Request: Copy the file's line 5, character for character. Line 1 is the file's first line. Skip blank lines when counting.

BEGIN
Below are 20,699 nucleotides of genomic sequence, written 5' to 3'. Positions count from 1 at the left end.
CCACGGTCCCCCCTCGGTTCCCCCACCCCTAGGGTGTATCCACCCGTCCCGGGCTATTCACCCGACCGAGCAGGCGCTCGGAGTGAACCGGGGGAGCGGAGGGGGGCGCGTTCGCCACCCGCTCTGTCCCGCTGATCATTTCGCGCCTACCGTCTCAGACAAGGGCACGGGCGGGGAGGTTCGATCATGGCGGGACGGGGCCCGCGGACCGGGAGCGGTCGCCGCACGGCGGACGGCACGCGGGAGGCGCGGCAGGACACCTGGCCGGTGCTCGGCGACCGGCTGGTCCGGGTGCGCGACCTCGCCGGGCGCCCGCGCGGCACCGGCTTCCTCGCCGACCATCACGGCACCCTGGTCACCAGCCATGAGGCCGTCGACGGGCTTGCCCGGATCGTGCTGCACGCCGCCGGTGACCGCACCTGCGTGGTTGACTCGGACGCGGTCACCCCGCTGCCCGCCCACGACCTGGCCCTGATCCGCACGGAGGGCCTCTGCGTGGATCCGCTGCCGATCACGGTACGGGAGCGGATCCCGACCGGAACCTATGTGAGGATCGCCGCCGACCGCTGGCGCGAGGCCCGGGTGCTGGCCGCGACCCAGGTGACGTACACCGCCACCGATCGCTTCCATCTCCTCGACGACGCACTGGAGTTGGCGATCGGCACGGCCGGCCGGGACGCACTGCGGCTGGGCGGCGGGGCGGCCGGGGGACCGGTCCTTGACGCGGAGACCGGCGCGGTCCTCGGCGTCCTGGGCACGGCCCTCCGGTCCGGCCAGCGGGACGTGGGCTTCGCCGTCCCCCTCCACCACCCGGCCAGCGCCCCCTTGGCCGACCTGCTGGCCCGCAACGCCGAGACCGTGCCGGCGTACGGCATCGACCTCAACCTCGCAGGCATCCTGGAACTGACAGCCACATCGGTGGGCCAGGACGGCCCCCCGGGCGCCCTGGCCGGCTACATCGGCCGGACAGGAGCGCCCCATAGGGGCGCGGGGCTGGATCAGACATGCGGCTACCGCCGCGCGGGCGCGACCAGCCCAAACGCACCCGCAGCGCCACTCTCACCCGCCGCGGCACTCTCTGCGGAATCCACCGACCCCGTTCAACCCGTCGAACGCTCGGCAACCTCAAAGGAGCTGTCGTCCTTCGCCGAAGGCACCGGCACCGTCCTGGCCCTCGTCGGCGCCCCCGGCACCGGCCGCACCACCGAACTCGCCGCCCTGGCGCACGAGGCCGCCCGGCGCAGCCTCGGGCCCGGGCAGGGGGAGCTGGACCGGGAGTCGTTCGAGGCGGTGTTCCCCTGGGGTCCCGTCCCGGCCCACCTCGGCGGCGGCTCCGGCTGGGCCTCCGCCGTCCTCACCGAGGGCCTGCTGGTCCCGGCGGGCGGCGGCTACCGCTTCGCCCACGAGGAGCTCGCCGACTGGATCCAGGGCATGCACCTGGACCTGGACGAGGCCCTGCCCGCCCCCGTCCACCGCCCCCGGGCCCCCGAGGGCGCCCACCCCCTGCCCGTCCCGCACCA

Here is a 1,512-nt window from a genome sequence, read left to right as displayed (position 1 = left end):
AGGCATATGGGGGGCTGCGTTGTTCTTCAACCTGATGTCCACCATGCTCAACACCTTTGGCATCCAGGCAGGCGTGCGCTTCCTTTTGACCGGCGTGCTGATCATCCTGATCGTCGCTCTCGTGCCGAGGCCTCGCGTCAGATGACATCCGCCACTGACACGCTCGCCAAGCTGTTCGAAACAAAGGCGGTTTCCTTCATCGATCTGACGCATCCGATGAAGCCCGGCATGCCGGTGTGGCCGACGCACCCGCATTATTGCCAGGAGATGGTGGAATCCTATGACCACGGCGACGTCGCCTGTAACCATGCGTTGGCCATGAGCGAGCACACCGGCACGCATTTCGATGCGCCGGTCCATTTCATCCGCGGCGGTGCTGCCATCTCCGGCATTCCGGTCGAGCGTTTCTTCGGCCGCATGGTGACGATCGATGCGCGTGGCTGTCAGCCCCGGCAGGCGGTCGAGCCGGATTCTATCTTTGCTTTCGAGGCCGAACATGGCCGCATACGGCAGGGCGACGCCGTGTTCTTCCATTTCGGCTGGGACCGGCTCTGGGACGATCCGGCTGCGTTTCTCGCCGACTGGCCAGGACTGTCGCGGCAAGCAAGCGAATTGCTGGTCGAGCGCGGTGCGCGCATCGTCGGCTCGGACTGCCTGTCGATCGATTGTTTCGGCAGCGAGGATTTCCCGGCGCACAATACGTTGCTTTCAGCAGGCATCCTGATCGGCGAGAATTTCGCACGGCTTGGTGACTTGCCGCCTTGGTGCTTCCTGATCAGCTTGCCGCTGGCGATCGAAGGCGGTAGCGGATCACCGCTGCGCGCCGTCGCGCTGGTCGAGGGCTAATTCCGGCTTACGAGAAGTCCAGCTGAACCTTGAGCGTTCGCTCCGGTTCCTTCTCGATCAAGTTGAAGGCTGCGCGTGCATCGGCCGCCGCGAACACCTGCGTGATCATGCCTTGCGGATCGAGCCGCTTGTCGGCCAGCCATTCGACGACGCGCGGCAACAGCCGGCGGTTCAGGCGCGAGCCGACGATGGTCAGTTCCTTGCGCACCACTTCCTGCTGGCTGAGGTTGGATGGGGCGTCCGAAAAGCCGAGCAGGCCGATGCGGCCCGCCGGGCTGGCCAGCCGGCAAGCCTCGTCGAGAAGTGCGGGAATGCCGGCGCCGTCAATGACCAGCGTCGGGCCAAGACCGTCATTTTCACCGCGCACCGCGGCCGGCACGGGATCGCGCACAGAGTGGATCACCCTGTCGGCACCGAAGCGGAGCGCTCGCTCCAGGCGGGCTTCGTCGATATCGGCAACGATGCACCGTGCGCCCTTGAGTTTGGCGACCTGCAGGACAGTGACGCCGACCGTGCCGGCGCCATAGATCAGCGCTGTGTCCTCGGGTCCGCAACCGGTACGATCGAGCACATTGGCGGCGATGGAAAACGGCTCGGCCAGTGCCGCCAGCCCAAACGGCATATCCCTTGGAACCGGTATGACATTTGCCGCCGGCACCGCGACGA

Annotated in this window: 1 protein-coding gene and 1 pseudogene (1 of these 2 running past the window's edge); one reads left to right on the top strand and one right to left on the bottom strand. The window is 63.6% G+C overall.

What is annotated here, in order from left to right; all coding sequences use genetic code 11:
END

Annotated in this window: 1 protein-coding gene and 1 pseudogene (1 of these 2 running past the window's edge); one reads left to right on the top strand and one right to left on the bottom strand. The window is 63.6% G+C overall.